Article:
Protecting children should be Senate's priority; Health groups call for passage of Bill C-32 before potential election call

September 10, 2009 - Ottawa - Canada's major health organizations are calling on the Senate of Canada to give priority to the passage of Bill C-32 (Cracking Down on Tobacco Marketing Aimed at Youth Act). The legislation would stop tobacco companies from using fruit, candy and other flavourings in cigarettes and cigarillos and would ban tobacco ads in publications that can be viewed by youth. C-32 was introduced in the House of Commons by Minister of Health Leona Aglukkaq to implement a commitment made by Prime Minister Stephen Harper.

"Canada's doctors are calling on Senators to pass Bill C-32 quickly," said Dr. Anne Doig, President of the Canadian Medical Association. "Skyrocketing use of flavoured tobacco products is a significant new threat to the health of young Canadians."

Over the past half decade, tobacco companies have developed flavoured cigarillos as a new category of tobacco products and have exploited loopholes in federal tobacco laws to sell these products without the health warnings, minimum package size or other requirements imposed on cigarettes. Health Canada surveys show that one in three high school aged Canadians (aged 15-19) have used these products and that sales of these products have increased more than 900% in six years.

Sally Brown, CEO of the Heart and Stroke Foundation of Canada explained that the speed with which these products have reached young people has alarmed health regulators across Canada. "We thought we had successfully protected many children from experimenting with cigarettes only to find that they were caught by the marketers of these colourful novelty products." She urged Senators to give priority to putting C-32 into force. "Every month this bill is delayed puts the health of the 200,000 Canadian children who use these products at greater risk."

"Senators should consider that these gimmicky products act as a gateway drug to lifelong tobacco use," said Cynthia Callard, Executive Director of Physicians for a Smoke-Free Canada. "The candy flavouring, the colourful packaging, the cheap price and the mistaken belief that these are not as harmful as cigarettes all combine to successfully tempt young people to experiment with smoking. For many, this experiment will prove fatal." Canadian researchers have found that symptoms of tobacco addiction are seen in young people after only a very few smoking experiences.

"Not surprisingly, the tobacco industry is working furiously to delay or defeat this legislation, and is engaging in classic industry disinformation campaigns" said Rob Cunningham, a lawyer, and Senior Policy Analyst for the Canadian Cancer Society. Cunningham, author of a book examining the history of Canadian tobacco industry, pointed to several past threats of companies to retaliate to stronger tobacco laws.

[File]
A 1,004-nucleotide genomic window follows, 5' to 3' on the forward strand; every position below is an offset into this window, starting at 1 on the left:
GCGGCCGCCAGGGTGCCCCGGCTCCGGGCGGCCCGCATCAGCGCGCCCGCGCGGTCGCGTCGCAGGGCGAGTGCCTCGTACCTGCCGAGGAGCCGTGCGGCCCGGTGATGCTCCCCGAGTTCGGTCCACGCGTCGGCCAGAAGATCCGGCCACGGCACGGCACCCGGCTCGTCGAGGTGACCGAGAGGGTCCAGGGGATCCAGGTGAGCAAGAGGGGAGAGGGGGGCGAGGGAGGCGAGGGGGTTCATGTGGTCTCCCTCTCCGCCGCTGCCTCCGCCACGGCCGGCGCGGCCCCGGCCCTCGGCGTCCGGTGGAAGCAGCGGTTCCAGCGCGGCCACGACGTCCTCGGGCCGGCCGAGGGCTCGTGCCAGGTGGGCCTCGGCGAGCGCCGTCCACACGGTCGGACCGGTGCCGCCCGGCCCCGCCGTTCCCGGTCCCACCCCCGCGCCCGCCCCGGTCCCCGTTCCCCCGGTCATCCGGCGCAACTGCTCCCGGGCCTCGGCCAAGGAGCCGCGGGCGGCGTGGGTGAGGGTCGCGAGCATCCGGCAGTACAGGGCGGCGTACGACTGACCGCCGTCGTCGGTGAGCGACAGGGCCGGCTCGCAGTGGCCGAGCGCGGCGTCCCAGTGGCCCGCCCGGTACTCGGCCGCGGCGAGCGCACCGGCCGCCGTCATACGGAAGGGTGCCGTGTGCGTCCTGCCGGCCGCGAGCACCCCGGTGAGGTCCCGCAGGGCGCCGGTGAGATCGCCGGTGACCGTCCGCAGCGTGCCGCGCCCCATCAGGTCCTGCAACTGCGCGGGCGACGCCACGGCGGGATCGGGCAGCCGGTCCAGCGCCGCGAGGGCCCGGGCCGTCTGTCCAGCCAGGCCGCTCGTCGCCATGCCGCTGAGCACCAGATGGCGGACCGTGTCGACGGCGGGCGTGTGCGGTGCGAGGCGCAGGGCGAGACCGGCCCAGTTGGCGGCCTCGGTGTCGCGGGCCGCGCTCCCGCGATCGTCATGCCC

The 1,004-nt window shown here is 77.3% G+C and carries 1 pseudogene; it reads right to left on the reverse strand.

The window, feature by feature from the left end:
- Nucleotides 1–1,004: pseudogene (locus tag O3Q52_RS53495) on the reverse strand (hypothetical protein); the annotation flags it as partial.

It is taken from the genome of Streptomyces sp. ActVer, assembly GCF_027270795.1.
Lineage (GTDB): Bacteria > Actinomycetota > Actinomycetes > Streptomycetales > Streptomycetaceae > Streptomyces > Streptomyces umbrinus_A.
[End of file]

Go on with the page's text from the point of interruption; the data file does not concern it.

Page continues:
He explained that the campaign against C-32 launched by Philip Morris International in Washington D.C. is another familiar tactic used by that company to forestall improvements to tobacco laws. "Once again we are seeing trade agreements thrown up in a bogus attempt to raise confusion and doubt about the responsibility of Canada's government to protect the health of young Canadians in a hope to delay passage of this bill." Philip Morris has previously made similar claims when attempting, ultimately unsuccessfully, to block Canada from adopting pictorial health warnings and from ending the use of the terms 'light' and 'mild' on cigarette packaging.

"Philip Morris claims that C-32 will ban burley tobacco in Canada, raise trade issues and harm U.S. farmers are all entirely false," added Cunningham. "The fact that U.S. burley exports to Canada are negligible - and in some years so low as to be non-reportable or barely reportable - means that Philip Morris is manufacturing a trade concern when none exists. There is no burley tobacco trade issue with the U.S. None."

"The importance and urgency of this issue is reflected in the priority it has received from the highest levels of government and the broad support of the health community," explained Robert Walsh, executive director of the Canadian Council for Tobacco Control. In the two years since the evidence became available of the extent to which these products had successfully targeted young Canadians, several legislative and regulatory proposals have been forwarded to address them, including a 2008 election commitment by Prime Minister Harper, and Liberal and NDP private member's bills in provincial and federal parliaments. Bill C-32 received unanimous support in the House of Commons.

"We are calling on Canada's Senators to endorse the urgent desire of their colleagues and communities across Canada to see this legislation in place as soon as possible," emphasized Melodie Tilson, Director of Policy with the Non-Smokers' Rights Association.

The Canadian Coalition for Action on Tobacco is a national coalition of health organizations. Members supporting this initiative include: the Canadian Cancer Society, the Canadian Council for Tobacco Control, the Canadian Dental Association, , the Canadian Medical Association, Coalition québécoise pour le contrôle du tabac, the Heart and Stroke Foundation of Canada, the Non-Smokers' Rights Association, and Physicians for a Smoke-Free Canada.

For further information:

Canadian Cancer Society: Rob Cunningham (613) 565-2522 x 305
Canadian Council for Tobacco Control: Rob Walsh (613) 567-3050 x 107
Canadian Medical Association: Lucie Boileau (613) 731-8610 x 1266
Coalition québécoise pour le contrôle du tabac: Flory Doucas (514) 598-5533
Heart and Stroke Foundation of Canada:
Eileen Melnick McCarthy (613) 569-4361, x 318
Non-Smokers’ Rights Association: Melodie Tilson (613) 230-4211 x 3